At the time, Summers had been making a nice living as a warm-up comedian on shows like “Star Search,” “Alice” and “Webster.” But those jobs started to dry up, and he was about to make a dramatic career change.
“I had one foot out the door,” he said. “I had opened up a smoked salmon business. I put a freezer in my garage and I knocked on small deli doors. The next thing I know, we’re selling 80,000 pounds of smoked salmon to the Price Club. Then we got into Trader Joes. All of a sudden I went, well, I guess show business wasn’t meant for me.”
But then a ventriloquist pal who got the call for the “Double Dare” audition wasn’t interested, and told Summers about it instead. “My agent didn’t even set it up,” he said. “Today I’m not even sure that if you went and said, ‘I’m here instead of the other guy’ that they’d even let you in the room.”
John Harvey, the show’s sidekick announcer, was a former Philadelphia DJ who needed a job when the producers called. Robin Russo was a production assistant who was put on camera when producers realized they needed someone on stage to facilitate the physical challenges.
“It was all a series of interesting missteps and mistakes that turned into what it turned into,” Summers said. “Then when it hit the airwaves, cable at the time didn’t have a lot of visibility, but those kids who had it would go to the playground and said, ‘We saw this guy jump into 5,000 pounds of baked beans on a kids’ show called ‘Double Dare.'”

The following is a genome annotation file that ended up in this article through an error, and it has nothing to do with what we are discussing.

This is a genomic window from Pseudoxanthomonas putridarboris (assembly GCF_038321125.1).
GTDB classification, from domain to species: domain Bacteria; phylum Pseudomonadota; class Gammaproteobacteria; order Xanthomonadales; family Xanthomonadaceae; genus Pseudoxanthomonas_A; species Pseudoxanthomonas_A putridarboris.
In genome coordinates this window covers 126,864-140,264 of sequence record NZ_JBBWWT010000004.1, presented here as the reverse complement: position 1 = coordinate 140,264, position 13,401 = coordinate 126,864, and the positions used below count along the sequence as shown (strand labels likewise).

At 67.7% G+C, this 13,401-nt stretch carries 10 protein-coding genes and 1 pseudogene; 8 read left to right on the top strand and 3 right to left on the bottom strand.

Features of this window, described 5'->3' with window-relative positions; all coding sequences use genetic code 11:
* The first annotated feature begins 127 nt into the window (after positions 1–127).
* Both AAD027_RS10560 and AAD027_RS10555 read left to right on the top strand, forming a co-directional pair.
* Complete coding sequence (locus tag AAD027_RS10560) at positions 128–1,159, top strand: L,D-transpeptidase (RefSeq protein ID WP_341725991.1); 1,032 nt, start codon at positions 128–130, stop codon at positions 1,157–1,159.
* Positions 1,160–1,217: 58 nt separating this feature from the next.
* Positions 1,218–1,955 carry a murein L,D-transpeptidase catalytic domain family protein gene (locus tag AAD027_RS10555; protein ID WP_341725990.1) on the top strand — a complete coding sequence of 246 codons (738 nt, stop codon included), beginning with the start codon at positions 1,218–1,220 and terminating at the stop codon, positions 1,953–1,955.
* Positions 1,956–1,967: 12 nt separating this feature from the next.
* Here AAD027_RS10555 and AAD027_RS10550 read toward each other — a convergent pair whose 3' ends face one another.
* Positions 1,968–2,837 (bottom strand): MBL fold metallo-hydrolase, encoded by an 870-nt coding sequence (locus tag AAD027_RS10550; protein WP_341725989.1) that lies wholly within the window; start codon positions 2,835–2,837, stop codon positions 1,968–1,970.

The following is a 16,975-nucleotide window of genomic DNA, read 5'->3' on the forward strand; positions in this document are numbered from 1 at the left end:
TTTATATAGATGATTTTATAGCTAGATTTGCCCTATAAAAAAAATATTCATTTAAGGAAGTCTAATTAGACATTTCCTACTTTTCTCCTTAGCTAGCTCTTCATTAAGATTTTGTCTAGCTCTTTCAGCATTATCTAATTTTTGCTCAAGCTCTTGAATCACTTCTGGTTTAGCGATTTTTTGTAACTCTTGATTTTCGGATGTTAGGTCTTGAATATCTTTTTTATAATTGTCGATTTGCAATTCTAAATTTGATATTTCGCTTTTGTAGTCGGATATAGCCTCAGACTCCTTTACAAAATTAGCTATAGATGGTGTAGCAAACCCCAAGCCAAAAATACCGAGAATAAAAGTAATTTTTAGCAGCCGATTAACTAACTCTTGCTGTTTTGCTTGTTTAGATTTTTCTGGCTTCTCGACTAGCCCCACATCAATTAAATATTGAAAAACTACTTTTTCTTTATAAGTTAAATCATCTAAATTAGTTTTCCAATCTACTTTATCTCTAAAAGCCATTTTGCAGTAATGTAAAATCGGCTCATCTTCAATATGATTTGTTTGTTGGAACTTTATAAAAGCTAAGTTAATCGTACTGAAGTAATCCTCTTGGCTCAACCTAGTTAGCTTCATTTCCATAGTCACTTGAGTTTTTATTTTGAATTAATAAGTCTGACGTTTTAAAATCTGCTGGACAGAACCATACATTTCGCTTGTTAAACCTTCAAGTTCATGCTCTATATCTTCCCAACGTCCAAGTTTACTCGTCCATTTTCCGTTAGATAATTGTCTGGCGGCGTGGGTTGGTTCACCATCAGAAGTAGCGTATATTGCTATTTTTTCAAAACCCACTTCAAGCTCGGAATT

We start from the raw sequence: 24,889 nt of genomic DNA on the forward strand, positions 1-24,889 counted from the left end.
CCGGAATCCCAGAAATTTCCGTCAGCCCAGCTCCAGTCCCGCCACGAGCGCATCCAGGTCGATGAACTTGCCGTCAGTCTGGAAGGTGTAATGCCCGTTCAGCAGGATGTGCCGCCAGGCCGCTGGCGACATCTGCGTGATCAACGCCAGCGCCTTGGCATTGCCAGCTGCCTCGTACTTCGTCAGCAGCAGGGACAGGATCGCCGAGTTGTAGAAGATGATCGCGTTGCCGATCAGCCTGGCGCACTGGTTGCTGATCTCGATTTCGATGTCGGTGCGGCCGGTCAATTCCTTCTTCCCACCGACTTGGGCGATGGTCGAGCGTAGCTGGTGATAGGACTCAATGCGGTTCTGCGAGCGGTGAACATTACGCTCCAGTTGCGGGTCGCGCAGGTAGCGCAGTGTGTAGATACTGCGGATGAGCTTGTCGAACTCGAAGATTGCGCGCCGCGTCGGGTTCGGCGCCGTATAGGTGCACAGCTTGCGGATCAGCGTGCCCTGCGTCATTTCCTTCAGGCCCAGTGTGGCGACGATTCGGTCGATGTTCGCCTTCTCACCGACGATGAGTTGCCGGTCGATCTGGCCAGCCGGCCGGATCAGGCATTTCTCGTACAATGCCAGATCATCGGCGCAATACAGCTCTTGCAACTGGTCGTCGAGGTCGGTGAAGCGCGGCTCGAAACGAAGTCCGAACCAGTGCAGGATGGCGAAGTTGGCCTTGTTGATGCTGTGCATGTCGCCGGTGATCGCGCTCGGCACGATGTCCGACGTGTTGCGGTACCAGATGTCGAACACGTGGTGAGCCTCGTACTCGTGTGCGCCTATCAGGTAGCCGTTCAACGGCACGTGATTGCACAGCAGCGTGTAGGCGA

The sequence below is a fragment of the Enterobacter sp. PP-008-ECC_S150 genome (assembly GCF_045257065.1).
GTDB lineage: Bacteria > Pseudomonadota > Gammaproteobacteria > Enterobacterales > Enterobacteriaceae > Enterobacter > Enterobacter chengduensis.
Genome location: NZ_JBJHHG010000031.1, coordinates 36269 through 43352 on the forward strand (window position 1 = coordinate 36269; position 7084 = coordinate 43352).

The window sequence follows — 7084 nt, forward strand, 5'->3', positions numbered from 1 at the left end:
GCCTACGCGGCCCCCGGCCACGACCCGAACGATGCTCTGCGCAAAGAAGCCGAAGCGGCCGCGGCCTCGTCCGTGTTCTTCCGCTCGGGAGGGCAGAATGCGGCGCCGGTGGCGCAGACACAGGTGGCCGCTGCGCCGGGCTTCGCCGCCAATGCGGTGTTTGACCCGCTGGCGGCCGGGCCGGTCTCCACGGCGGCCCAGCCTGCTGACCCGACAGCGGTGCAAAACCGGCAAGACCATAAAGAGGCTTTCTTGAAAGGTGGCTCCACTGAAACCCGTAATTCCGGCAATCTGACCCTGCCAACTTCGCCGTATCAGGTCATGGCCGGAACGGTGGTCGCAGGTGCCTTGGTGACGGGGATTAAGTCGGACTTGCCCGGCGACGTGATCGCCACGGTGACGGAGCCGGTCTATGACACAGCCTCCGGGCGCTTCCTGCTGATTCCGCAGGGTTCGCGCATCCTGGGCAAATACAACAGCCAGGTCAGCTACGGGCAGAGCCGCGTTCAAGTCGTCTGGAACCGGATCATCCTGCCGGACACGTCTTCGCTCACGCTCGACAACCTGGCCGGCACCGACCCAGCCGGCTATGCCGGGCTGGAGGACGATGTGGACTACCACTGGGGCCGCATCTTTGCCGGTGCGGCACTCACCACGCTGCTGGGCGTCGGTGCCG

“Double Dare” ended its run in the early 1990s, and returned briefly in 2000. But “we struck a nerve in a generation,” Summers said. “I was backstage at a Bruno Mars concert and they said, ‘Do you want to meet him?’ He saw me, runs down the hall, throws his arms around me and hugs me. I said, ‘Oh, my God. Do you know who I am?’ And he goes, ‘You raised me.’ It’s like, that was weird.”
Summers moved on to become a successful producer and host on Food Network shows such as “Unwrapped” and “Restaurant Impossible.” But “Double Dare” put him on the map, and given TV’s penchant for nostalgia, was happy to help Nickelodeon mark the show’s 30th anniversary – starting with an event at this summer’s San Diego Comic-Con.
“We did a live Facebook version that aired out of a night club and it was the hottest ticket in town,” he said. “We had this massive Nick booth on the floor and people standing in line for autographs. Nostalgia.”
The “Double Dare” special will include Summers, Harvey and Russo reuniting to screen vintage content plus new games – featuring a reunion-within-a-reunion: Several stars from “All That” (including Lori Beth Denberg, Josh Server, Kel Mitchell and Danny Tamberelli) join to play the game.
Summers said he has heard that, in success, “Double Dare” could return as an adult version for Nick at Nite. “Let’s bring it back,” he said.
Dawkins didn’t dismiss the idea: ” The audience will determine where we go with this… Libraries are coveted. The fact that we have this library that allows us to dive into it and create some new experiences – not only for nostalgia audience but a new kid audience.”
Watch below for some of “Double Dare’s” greatest moments:
“Double Dare Reunion Special” airs Wednesday, Nov. 23, at 9 p.m. ET on Nickelodeon/Nick at Nite.